‘A whole appeasement psychology’: How America let Putin off the hook after Crimea

By | April 9, 2023

Politico reports:

Jack Hanick spent years openly helping a Russian mogul who had been under U.S. sanctions since 2014 set up a pro-Kremlin TV empire, raising suspicions about whether the American was violating U.S. law. And yet, for most of the past decade, the Justice Department didn’t appear to consider the ex-Fox News staffer too important a target, at least not enough to indict him.

But Hanick’s luck — and that of numerous other people suspected for years of violating U.S. laws penalizing Russia — started to change in fall 2021.

That season, as Russian leader Vladimir Putin prepared his troops for a full-scale invasion of Ukraine, the United States secretly indicted Hanick. A few weeks before Russian missiles rained across Ukraine on Feb. 24, 2022, U.S. officials quietly had Hanick arrested in Britain. On March 2, 2022, the Justice Department unveiled its main weapon to enforce U.S. sanctions on Russia: Task Force KleptoCapture. The very next day, the department publicly announced that Hanick had been indicted. Then, a month later, the department triumphantly boasted that Konstantin Malofeyev, the Russian oligarch alleged to have employed Hanick, had also been indicted.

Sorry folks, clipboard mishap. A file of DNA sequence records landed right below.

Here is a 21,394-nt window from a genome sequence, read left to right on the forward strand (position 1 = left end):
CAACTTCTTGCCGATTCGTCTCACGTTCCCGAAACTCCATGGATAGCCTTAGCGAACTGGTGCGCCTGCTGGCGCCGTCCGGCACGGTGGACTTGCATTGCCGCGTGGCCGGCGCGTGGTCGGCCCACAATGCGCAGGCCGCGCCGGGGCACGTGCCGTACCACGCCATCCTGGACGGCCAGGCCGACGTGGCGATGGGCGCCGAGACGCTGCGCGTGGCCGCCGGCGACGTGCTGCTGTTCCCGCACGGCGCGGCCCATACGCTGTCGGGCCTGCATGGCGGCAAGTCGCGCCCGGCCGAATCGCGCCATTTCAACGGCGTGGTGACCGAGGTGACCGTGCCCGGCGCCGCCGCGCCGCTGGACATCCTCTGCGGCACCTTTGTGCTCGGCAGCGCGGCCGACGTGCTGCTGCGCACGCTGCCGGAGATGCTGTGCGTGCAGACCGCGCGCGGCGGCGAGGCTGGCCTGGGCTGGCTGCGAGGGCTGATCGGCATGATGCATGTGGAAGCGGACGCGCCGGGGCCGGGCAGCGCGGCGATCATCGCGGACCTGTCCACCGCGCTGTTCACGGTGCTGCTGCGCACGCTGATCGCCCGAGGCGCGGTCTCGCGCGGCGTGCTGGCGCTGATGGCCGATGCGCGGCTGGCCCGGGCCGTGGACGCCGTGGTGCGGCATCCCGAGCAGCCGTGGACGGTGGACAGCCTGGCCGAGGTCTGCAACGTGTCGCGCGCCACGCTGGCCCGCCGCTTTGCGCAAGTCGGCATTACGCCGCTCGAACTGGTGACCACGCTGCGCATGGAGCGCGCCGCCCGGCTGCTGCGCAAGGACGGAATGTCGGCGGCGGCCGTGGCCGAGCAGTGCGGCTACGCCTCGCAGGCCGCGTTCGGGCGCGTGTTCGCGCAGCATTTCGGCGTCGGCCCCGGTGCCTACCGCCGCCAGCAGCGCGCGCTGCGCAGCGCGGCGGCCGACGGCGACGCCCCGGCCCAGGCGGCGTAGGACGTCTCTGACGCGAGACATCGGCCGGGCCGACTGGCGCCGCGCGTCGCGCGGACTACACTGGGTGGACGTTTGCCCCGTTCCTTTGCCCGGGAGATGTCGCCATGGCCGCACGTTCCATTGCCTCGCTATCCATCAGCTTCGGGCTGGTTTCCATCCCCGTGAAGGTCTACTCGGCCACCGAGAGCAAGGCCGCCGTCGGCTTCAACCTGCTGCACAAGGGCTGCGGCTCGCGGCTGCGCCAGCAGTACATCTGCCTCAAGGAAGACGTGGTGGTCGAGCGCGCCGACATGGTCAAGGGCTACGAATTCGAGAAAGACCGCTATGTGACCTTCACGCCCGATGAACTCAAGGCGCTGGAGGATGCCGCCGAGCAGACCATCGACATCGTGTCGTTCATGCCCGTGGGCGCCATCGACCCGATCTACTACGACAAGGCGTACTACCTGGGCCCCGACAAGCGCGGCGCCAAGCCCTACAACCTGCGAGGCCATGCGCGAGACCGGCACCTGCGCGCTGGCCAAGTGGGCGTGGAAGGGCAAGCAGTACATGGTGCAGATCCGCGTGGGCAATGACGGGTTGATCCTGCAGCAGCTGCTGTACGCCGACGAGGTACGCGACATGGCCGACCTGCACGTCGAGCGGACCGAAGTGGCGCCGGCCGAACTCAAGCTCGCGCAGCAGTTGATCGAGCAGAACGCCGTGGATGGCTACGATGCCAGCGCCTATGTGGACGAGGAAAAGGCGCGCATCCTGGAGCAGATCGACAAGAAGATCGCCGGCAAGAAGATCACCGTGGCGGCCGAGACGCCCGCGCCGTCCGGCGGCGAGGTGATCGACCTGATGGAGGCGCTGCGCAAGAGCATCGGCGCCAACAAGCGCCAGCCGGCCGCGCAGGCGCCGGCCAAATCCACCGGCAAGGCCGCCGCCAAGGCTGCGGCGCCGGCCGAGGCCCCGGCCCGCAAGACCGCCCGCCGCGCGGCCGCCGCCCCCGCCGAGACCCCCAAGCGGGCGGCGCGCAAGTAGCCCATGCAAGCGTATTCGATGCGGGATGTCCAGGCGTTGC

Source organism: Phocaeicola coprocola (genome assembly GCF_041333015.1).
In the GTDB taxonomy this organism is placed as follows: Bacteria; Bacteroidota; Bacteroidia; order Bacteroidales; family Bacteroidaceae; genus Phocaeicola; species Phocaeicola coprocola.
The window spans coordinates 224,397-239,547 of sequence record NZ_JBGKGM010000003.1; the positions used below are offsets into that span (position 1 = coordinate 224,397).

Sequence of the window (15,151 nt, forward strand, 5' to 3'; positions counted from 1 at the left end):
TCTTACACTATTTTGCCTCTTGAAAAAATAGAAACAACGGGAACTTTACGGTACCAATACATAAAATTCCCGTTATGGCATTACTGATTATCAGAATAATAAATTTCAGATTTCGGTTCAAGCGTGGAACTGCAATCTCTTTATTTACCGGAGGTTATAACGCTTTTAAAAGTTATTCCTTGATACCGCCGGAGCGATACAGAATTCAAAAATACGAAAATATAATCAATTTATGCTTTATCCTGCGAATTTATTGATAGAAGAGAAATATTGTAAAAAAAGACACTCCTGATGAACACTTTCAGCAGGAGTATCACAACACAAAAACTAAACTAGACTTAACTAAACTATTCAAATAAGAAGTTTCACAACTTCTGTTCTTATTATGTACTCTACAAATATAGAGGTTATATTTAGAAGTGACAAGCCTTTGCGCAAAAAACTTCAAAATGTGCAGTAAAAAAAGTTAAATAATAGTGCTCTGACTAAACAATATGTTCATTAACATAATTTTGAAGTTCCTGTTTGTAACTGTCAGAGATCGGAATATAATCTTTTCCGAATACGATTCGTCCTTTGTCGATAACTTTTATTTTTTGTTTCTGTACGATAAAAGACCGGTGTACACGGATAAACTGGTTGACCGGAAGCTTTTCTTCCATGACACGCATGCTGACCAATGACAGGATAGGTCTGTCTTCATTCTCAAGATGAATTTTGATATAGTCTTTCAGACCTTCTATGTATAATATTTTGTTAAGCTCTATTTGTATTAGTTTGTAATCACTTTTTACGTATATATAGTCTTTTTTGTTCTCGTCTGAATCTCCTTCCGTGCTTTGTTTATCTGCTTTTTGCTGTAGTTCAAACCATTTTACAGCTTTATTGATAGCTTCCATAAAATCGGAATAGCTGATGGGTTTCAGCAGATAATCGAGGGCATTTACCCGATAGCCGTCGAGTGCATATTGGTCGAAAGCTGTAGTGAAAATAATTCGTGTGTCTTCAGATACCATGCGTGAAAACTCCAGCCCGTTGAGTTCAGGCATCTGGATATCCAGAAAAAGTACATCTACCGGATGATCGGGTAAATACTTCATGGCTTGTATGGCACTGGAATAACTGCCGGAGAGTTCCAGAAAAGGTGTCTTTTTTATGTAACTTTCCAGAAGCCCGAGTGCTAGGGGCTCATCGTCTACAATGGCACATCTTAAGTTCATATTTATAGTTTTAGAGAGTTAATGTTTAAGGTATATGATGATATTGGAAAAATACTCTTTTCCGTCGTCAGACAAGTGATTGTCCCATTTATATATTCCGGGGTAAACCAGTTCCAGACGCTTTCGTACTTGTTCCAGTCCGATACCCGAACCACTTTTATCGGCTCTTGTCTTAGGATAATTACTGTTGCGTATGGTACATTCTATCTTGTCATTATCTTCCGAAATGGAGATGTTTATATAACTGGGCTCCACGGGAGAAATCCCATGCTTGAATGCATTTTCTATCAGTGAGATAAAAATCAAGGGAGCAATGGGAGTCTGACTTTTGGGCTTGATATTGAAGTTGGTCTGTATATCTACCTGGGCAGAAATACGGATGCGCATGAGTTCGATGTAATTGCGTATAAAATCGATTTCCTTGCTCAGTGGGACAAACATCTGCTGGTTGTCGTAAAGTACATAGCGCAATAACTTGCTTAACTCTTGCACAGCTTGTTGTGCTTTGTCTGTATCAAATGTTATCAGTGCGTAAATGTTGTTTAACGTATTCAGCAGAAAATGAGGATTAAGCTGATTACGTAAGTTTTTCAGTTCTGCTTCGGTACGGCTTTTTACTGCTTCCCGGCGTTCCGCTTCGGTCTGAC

The timing was clearly intended to send a message — the United States was cracking down on those who aid Russia’s incursion into Ukraine. But it also amplified a question on the mouths of many critics: Why hadn’t the United States prosecuted these people years earlier? After all, Russia was already facing U.S. sanctions put in place after it first attacked and occupied Ukraine’s Crimea and other regions in 2014 — a set of penalties designed to deter further aggression. If more cases had been brought, critics maintain, Putin may have been discouraged from pursuing his large-scale invasion in 2022. [Continue reading…]